Archive for the ‘space travel’ category: Page 8

Mar 4, 2020

SpaceX celebrates Crew Dragon’s 1st launch anniversary with epic video

Posted by in category: space travel

One year ago today, SpaceX took a giant leap forward for private spaceflight with the launch of its first Crew Dragon to the International Space Station and the company is celebrating that feat with an epic new video.

The new video, which SpaceX shared on YouTube and Twitter, shows the company’s first Crew Dragon spacecraft launched on the Demo-1 mission from NASA’s Kennedy Space Center in Florida. The mission, an uncrewed test flight, launched a spacesuit-clad dummy named Ripley and an adorable Celestial Buddy Earth plush toy to the station.

Mar 3, 2020

Artificial intelligence and its ethics | DW Documentary

Posted by in categories: education, ethics, robotics/AI, space travel, surveillance

AI/Humans, our brave now world, happening now.

Are we facing a golden digital age or will robots soon run the world? We need to establish ethical standards in dealing with artificial intelligence — and to answer the question: What still makes us as human beings unique?

Continue reading “Artificial intelligence and its ethics | DW Documentary” »

Mar 3, 2020

Scientists Are Starting to Take Warp Drives Seriously, Especially This One Concept

Posted by in categories: physics, space travel

It’s hard living in a relativistic Universe, where even the nearest stars are so far away and the speed of light is absolute. It is little wonder then why science fiction franchises routinely employ FTL (Faster-than-Light) as a plot device.

Push a button, press a petal, and that fancy drive system – whose workings no one can explain – will send us to another location in space-time.

However, in recent years, the scientific community has become understandably excited and skeptical about claims that a particular concept – the Alcubierre Warp Drive – might actually be feasible.

Continue reading “Scientists Are Starting to Take Warp Drives Seriously, Especially This One Concept” »

Mar 2, 2020

SpaceX’s Falcon Heavy is getting a giant cloak for key military missions

Posted by in categories: Elon Musk, military, space travel

Elon Musk’s giant rocket is getting a bizarrely-shaped tower.

Mar 2, 2020

Elon Musk shows off the shiny SpaceX Starship

Posted by in categories: Elon Musk, space travel

The partial rocket named “SN1” literally buckled under pressure.

Mar 1, 2020

SpaceX to Launch NASA’s Psyche Mission to Metal Asteroid

Posted by in categories: asteroid/comet impacts, existential risks, space travel

NASA has contracted SpaceX to carry out the launch for its upcoming Psyche mission to a strange metal asteroid in our solar system. The launch will use one of SpaceX’s Falcon Heavy rockets, for a cost of $117 million.

“The Psyche mission will journey to a unique metal-rich asteroid, also named Psyche, which orbits the Sun between Mars and Jupiter,” NASA explained in a statement. “The asteroid is considered unique, as it appears to largely be made of the exposed nickel-iron core of an early planet — one of the building blocks of our solar system.” Astronomers believe that studying this unusual asteroid could help us to understand how planets develop, including planets like Earth.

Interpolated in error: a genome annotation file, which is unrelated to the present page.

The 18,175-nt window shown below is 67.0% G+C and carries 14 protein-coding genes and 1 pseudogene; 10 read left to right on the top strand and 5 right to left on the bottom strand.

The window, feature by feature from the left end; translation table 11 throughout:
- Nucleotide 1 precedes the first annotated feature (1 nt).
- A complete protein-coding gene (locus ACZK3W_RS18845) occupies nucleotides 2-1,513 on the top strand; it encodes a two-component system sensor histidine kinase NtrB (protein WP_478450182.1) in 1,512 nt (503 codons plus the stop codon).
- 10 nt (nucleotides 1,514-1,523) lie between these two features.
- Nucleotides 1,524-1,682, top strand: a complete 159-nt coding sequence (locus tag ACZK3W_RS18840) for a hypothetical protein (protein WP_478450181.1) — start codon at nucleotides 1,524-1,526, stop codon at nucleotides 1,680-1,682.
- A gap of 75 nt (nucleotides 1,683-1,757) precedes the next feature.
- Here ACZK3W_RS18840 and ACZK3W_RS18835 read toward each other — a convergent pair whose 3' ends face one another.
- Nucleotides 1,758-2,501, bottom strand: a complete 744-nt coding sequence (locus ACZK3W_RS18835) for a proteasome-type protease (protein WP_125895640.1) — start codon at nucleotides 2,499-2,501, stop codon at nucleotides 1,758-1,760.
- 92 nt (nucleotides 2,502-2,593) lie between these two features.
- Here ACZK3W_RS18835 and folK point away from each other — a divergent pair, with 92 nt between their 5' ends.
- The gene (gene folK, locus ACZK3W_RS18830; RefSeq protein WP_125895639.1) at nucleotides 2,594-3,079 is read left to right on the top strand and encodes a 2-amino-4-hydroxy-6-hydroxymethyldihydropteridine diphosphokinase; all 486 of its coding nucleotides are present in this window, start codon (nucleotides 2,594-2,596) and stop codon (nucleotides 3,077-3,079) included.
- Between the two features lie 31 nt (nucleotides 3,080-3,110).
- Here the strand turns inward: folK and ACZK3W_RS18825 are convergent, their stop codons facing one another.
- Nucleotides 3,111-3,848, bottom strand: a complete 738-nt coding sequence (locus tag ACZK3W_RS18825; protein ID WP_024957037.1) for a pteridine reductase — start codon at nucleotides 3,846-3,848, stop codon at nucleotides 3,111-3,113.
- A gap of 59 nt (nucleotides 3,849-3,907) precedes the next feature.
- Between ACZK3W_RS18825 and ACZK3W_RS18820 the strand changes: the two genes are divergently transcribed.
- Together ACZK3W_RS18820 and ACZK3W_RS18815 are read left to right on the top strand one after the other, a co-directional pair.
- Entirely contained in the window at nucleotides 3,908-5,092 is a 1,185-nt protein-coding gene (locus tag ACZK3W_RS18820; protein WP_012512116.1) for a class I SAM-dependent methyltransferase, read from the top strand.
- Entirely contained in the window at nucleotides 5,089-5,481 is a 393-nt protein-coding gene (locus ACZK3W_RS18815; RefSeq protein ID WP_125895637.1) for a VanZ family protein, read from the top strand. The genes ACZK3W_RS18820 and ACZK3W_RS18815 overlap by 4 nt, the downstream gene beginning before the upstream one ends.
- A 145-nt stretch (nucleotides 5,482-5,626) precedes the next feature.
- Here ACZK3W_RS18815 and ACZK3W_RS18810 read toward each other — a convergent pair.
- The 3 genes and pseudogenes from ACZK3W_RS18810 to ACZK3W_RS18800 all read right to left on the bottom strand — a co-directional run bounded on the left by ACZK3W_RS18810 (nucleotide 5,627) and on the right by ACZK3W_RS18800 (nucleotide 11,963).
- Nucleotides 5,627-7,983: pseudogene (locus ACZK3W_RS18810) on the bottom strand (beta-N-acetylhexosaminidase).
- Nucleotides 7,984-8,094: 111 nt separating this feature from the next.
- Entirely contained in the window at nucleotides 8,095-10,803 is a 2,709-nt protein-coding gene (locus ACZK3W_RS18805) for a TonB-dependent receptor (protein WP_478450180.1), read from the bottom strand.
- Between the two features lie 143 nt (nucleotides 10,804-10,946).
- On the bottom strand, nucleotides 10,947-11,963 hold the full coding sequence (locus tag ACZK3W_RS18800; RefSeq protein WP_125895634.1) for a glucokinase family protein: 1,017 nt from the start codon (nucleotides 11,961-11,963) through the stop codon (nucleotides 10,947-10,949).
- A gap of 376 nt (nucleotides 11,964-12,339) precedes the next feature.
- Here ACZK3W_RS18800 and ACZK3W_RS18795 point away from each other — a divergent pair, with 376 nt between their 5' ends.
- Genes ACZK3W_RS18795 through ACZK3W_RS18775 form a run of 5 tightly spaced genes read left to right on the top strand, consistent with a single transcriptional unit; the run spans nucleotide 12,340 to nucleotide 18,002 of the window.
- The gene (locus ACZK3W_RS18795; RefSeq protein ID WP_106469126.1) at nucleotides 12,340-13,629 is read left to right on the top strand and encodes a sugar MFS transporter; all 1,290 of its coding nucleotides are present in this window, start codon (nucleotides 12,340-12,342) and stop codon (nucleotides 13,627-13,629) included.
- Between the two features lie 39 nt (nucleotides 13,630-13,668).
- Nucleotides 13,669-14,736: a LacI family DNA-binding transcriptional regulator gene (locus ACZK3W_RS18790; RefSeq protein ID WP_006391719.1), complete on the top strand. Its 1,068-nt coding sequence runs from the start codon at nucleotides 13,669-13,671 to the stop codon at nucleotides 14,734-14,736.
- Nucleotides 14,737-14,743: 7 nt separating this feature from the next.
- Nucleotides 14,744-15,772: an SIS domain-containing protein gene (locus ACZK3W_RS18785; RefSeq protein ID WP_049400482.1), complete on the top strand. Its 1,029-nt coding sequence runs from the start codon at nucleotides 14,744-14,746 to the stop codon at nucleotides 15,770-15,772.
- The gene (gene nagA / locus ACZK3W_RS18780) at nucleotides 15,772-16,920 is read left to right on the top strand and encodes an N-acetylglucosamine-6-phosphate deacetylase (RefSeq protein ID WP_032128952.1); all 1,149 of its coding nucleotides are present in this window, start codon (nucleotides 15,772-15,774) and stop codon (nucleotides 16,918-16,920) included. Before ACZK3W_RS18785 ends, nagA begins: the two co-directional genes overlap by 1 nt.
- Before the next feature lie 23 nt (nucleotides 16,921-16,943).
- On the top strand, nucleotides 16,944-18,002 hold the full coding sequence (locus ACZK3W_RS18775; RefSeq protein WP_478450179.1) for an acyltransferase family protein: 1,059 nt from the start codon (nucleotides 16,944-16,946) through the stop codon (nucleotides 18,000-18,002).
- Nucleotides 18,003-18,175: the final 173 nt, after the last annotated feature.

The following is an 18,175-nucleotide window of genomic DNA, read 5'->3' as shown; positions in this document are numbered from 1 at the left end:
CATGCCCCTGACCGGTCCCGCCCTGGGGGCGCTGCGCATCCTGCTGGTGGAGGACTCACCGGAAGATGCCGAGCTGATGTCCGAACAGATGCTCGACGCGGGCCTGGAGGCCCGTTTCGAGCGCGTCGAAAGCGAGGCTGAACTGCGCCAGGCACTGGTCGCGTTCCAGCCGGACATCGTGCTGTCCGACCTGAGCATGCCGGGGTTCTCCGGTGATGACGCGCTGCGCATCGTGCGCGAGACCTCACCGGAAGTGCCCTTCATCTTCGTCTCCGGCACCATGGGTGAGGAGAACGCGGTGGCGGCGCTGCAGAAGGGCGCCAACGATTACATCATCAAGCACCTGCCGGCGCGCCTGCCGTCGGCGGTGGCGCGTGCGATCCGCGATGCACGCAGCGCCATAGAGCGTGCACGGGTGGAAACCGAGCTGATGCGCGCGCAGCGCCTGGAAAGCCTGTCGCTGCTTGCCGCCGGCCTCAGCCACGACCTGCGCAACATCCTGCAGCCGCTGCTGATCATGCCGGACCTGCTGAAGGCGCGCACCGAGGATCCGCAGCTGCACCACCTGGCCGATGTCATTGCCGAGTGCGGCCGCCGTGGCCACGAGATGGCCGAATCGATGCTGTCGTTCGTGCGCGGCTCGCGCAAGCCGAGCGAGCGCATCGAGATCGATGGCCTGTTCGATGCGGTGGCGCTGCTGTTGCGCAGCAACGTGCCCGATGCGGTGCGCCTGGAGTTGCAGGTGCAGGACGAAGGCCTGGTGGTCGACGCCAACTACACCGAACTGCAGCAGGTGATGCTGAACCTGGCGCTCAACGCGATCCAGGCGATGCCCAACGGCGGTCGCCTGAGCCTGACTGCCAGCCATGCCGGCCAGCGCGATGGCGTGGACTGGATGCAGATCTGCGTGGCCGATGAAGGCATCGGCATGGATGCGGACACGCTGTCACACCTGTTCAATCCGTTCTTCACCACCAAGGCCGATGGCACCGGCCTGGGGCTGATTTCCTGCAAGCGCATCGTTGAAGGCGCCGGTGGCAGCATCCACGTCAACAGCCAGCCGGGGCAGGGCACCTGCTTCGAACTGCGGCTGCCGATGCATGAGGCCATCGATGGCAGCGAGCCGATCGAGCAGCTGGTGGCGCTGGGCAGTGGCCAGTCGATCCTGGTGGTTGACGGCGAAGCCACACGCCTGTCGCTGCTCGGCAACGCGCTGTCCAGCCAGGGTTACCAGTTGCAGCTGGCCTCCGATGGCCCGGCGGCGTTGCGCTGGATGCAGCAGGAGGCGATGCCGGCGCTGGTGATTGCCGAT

“Deep within rocky, terrestrial planets, including Earth, scientists infer the presence of metallic cores, but these lie unreachably far below the planet’s rocky mantles and crusts,” NASA said. “Because we cannot see or measure Earth’s core directly, the mission to Psyche offers a unique window into the violent history of collisions and accretion that created terrestrial planets.”

Mar 1, 2020

NASA’s new ‘space home’ for tourists could cost as much as $35,000 to stay in— see inside

Posted by in category: space travel

Space travel company Axiom’s station will have the largest space observatory ever built, plus private modules with windows.

Feb 29, 2020

Boeing Is Losing The New Space Race To SpaceX

Posted by in categories: robotics/AI, space travel

Boeing, an important player in the US space program for decades, hopes that its Starliner manned spacecraft will deliver astronauts to the International Space Station and the moon.

A software issue that prevented an unmanned test capsule from docking with the space station caused NASA to launch a review; preliminary results highlight serious safety concerns.

Boeing may have to attempt another test launch to meet the requirements of NASA’s Commercial Crew Development Program, which would cost it $410 million.

Feb 28, 2020

Going to Mars with Moriba Jah

Posted by in category: space travel

Un-edited Zoom video of Seeking Delphi episode #42. Host Mark Sackler interviews former NASA Mars navigator Moriba Jah.

Feb 27, 2020

On the far side of the Moon, China’s lunar lander makes a game-changing discovery

Posted by in categories: robotics/AI, space travel

“Chang’e 4’s landing was no mean feat in itself. The reason why it is so difficult to send anything, robot or man, to the far side of the Moon, is because it is difficult to maintain communications with ground control on Earth with a giant rock in between (the Moon!).”

Chang’e-4 is the first spacecraft ever to land on the Moon’s far side.

Continue reading “On the far side of the Moon, China’s lunar lander makes a game-changing discovery” »

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